A typical home in Fairmeadow wears a low-pitched gable roof with a peculiar aspect. The roof takes on a second, steeper pitch as it drops to cover the exposed rafter ends, giving it a bit of a Dutch Colonial look. Other homes in the subdivision have flat roofs. The simple roofs emphasize the homes' horizontality and make them seem much larger than they are.
Rankin, who today lives in another nearby Palo Alto Eichler development, Greenmeadow, remembers one disadvantage to the clerestory windows that fill Fairmeadow's gable ends. It was impossible to find window coverings that would fit. "You'd wake up in the morning when the sun comes up. You couldn't draw the blinds."
But what really makes Fairmeadow distinctive is its street layout formed from three distinct concentric circles, designed (as were most Eichler site plans at the time) by Anshen + Allen. The goal wasn't to be clever, but to create a neighborhood that would avoid the monotony that gripped so much of suburbia.
In their 1957 book, 'Builders' Homes for Better Living,' Jones and Emmons included the Fairmeadow plan in their chapter on 'The Planned Environment.' Their argument: "A good house alone is not enough." What is needed, they said, is "a well-planned community (that) allows its families to live conveniently, comfortably, and safely." In advertisements for Fairmeadow, which was named 'Subdivision of the Year' by Architectural Forum, Eichler noted its proximity to elementary and junior high schools.
Besides giving visual interest to the area's flat, featureless terrain, the circular plan eliminated through traffic. It also helped create a vibrant community, Rankin says. He remembers his daughter Gratia, eight when they moved in, running up and down the streets with her friends. Many neighborhood kids were the same age, and through Gratia the Rankins met their neighbors.
Rankin is an architect who takes Eichler seriously; he is also a member of Eichler Historic Quest, a committee that is presently guiding Palo Alto's Greenmeadow and Green Gables to historic status on the National Register. Rankin's quick to protest when critics say that, by turning their back on the street, Eichler homes are anti-social. What that criticism misses, he says, is how the neighborhood as a whole functions. "In both the Circles and Greenmeadow, all of our neighbors have been friends all those years," he says. "We still get together."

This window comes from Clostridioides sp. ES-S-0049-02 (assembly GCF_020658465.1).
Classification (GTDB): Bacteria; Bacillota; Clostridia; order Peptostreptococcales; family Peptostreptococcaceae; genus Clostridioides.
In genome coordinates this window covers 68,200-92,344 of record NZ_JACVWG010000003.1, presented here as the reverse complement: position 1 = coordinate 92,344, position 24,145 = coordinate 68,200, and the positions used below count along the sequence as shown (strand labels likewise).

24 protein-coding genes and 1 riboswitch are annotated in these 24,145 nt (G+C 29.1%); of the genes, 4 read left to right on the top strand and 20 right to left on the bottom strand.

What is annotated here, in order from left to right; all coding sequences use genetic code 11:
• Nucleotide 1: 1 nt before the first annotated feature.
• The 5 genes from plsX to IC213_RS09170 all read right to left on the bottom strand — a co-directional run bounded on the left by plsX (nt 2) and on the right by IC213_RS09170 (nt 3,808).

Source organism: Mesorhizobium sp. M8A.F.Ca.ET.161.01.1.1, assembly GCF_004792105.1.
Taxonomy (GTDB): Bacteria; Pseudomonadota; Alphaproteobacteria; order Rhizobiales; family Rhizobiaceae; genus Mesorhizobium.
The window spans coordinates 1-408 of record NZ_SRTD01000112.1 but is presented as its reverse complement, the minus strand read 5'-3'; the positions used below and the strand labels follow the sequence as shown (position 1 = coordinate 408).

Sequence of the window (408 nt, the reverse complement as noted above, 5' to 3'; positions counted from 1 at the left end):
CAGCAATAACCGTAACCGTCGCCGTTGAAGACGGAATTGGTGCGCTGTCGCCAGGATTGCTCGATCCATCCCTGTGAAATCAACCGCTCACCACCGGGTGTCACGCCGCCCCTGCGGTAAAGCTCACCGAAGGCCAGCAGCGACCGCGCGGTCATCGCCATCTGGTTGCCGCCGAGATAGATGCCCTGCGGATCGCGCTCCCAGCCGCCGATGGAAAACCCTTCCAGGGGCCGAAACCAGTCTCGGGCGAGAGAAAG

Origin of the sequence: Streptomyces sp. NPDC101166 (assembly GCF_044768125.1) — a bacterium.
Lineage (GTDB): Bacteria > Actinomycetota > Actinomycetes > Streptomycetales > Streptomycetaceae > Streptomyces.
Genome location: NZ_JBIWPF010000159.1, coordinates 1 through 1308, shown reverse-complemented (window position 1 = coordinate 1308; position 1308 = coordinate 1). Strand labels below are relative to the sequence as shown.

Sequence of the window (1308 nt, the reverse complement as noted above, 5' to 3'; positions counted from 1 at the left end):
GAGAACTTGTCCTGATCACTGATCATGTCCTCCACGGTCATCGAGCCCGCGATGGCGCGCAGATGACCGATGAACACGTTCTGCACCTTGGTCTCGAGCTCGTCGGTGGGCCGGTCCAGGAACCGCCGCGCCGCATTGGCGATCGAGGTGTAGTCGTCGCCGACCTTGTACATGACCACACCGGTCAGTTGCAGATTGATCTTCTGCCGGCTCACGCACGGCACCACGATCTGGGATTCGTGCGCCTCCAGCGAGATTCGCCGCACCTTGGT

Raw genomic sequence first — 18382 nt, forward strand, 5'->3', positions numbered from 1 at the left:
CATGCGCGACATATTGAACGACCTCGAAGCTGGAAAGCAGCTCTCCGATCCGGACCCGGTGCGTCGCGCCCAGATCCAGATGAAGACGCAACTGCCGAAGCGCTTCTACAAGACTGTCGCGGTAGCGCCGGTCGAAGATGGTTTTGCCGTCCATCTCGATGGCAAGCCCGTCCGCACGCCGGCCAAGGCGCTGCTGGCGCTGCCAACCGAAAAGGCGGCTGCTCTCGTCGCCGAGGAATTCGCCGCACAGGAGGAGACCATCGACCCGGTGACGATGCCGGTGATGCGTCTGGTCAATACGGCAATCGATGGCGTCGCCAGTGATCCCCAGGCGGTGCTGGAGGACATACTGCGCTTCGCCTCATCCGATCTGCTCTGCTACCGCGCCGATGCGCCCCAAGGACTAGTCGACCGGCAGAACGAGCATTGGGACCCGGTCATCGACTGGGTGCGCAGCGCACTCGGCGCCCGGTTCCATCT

Jim and Claire Moore moved into their Fairmeadow home in 1965. It was their second marriage, and they had six children between them. Jim, who had raised turkey and ducks in Wisconsin, was design savvy and had taken a course in town planning while a student at Cornell University in 1939. Circular plans and cul-de-sacs, he says, were "the big buzz."
The Moores loved raising their children in Fairmeadow. Most women were stay-at-home moms. Of the 22 homes on their circle, eight sent kids to kindergarten every morning, Claire remembers. Community life revolved around the street. "We would always drive very carefully on this circle," she says, "because there would always be a group of kids out there playing ball in the street."
Fairmeadow remains a well-preserved Eichler neighborhood even though there is no overall neighborhood association and no Eichler-specific preservation guidelines in place. But when Rankin drives about today, he wonders how long Fairmeadow will remain well-preserved. One unpretentious Eichler has been turned into a Tuscan villa with Roman columns.
"Oh man, oh man," Rankin says. He's particularly down on remodels that add a story because, he says, they invariably look bad. "That's why you shouldn't even try," he says, gesturing towards one, "because you can't succeed."
Jim Moore says most neighbors care more about quality of life than architectural purity. "People are interested in having a stable, quiet neighborhood where their children are safe and where, if they work hard, they can afford to live."
One of Eichler's smallest subdivisions, Oakdell Park is an enclave of 16 homes clustered around a pair of cul-de-sacs and two once-quiet connecting streets in Menlo Park. The development, which opened in 1952, features some of Anshen + Allen's and Jones & Emmons' most inspired designs. But because the homes are surrounded by 'traditional' homes (originally simple 1920s bungalows, but more and more often by pretentious mini-mansions), it doesn't look like an Eichler neighborhood.